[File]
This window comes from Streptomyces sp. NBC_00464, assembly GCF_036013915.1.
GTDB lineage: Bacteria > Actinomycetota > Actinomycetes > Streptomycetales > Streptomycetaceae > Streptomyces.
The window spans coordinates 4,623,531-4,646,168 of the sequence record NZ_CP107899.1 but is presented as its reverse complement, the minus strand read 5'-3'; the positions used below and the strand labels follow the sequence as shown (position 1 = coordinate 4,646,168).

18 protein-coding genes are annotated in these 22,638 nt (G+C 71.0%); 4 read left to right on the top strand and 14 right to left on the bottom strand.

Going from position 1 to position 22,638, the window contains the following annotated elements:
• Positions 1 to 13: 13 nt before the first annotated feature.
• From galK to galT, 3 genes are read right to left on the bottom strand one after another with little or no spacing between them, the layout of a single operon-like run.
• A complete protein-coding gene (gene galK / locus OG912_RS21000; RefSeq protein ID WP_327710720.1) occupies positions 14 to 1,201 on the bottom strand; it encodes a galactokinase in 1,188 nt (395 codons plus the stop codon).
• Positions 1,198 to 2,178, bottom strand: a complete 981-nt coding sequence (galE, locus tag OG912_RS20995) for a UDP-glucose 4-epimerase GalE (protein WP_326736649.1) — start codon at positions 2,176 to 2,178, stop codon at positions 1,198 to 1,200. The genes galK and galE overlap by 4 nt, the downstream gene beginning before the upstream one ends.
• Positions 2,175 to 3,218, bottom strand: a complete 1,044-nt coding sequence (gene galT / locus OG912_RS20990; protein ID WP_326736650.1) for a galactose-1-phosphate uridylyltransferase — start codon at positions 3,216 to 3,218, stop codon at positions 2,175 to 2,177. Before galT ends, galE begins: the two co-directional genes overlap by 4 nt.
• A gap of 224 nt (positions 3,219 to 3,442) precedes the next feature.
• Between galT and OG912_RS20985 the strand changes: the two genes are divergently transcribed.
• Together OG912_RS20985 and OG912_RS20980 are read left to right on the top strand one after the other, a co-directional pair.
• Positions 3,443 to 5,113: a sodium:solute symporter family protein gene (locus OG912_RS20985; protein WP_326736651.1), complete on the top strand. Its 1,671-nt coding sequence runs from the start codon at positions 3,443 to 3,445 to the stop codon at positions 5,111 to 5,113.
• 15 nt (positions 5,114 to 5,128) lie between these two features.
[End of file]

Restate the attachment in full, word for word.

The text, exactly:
This window comes from Streptomyces sp. NBC_00464, assembly GCF_036013915.1.
GTDB lineage: Bacteria > Actinomycetota > Actinomycetes > Streptomycetales > Streptomycetaceae > Streptomyces.
The window spans coordinates 4,623,531-4,646,168 of the sequence record NZ_CP107899.1 but is presented as its reverse complement, the minus strand read 5'-3'; the positions used below and the strand labels follow the sequence as shown (position 1 = coordinate 4,646,168).

18 protein-coding genes are annotated in these 22,638 nt (G+C 71.0%); 4 read left to right on the top strand and 14 right to left on the bottom strand.

Going from position 1 to position 22,638, the window contains the following annotated elements:
• Positions 1 to 13: 13 nt before the first annotated feature.
• From galK to galT, 3 genes are read right to left on the bottom strand one after another with little or no spacing between them, the layout of a single operon-like run.
• A complete protein-coding gene (gene galK / locus OG912_RS21000; RefSeq protein ID WP_327710720.1) occupies positions 14 to 1,201 on the bottom strand; it encodes a galactokinase in 1,188 nt (395 codons plus the stop codon).
• Positions 1,198 to 2,178, bottom strand: a complete 981-nt coding sequence (galE, locus tag OG912_RS20995) for a UDP-glucose 4-epimerase GalE (protein WP_326736649.1) — start codon at positions 2,176 to 2,178, stop codon at positions 1,198 to 1,200. The genes galK and galE overlap by 4 nt, the downstream gene beginning before the upstream one ends.
• Positions 2,175 to 3,218, bottom strand: a complete 1,044-nt coding sequence (gene galT / locus OG912_RS20990; protein ID WP_326736650.1) for a galactose-1-phosphate uridylyltransferase — start codon at positions 3,216 to 3,218, stop codon at positions 2,175 to 2,177. Before galT ends, galE begins: the two co-directional genes overlap by 4 nt.
• A gap of 224 nt (positions 3,219 to 3,442) precedes the next feature.
• Between galT and OG912_RS20985 the strand changes: the two genes are divergently transcribed.
• Together OG912_RS20985 and OG912_RS20980 are read left to right on the top strand one after the other, a co-directional pair.
• Positions 3,443 to 5,113: a sodium:solute symporter family protein gene (locus OG912_RS20985; protein WP_326736651.1), complete on the top strand. Its 1,671-nt coding sequence runs from the start codon at positions 3,443 to 3,445 to the stop codon at positions 5,111 to 5,113.
• 15 nt (positions 5,114 to 5,128) lie between these two features.